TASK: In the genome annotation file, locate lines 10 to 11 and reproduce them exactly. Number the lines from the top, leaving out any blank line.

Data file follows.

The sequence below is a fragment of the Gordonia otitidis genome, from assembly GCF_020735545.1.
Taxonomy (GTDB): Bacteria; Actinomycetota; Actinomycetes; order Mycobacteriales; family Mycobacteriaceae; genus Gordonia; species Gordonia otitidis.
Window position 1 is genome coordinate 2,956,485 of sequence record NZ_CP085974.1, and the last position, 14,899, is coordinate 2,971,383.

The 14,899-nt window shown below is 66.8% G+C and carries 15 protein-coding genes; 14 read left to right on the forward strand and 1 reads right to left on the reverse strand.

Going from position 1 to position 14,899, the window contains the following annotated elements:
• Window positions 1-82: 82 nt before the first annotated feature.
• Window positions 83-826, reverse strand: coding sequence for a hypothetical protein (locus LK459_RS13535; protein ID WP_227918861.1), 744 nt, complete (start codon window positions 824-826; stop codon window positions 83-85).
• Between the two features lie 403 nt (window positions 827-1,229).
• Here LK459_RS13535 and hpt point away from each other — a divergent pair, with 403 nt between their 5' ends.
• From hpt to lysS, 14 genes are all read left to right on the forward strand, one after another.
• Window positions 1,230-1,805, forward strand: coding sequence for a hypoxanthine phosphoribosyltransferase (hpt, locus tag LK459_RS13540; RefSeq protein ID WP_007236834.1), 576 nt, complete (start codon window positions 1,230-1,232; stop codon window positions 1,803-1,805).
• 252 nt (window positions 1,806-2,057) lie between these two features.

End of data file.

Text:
• From hpt to lysS, 14 genes are all read left to right on the forward strand, one after another.
• Window positions 1,230-1,805, forward strand: coding sequence for a hypoxanthine phosphoribosyltransferase (hpt, locus tag LK459_RS13540; RefSeq protein ID WP_007236834.1), 576 nt, complete (start codon window positions 1,230-1,232; stop codon window positions 1,803-1,805).